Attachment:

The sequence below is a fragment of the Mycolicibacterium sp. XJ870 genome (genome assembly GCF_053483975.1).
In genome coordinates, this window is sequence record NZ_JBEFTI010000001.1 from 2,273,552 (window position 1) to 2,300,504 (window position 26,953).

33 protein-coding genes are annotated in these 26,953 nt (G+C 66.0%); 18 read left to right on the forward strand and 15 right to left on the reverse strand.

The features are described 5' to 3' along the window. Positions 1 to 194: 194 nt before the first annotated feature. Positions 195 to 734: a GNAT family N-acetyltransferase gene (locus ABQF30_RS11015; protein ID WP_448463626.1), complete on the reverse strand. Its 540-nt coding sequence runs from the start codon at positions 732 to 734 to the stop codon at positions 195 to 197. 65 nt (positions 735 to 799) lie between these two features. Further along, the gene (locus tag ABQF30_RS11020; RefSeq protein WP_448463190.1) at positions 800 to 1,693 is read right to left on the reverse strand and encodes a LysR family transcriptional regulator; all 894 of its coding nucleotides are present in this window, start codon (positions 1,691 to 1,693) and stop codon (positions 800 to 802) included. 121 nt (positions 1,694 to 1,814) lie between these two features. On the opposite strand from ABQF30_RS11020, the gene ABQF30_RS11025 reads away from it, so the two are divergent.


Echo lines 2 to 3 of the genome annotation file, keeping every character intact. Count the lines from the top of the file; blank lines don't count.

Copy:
In genome coordinates, this window is sequence record NZ_JBEFTI010000001.1 from 2,273,552 (window position 1) to 2,300,504 (window position 26,953).

33 protein-coding genes are annotated in these 26,953 nt (G+C 66.0%); 18 read left to right on the forward strand and 15 right to left on the reverse strand.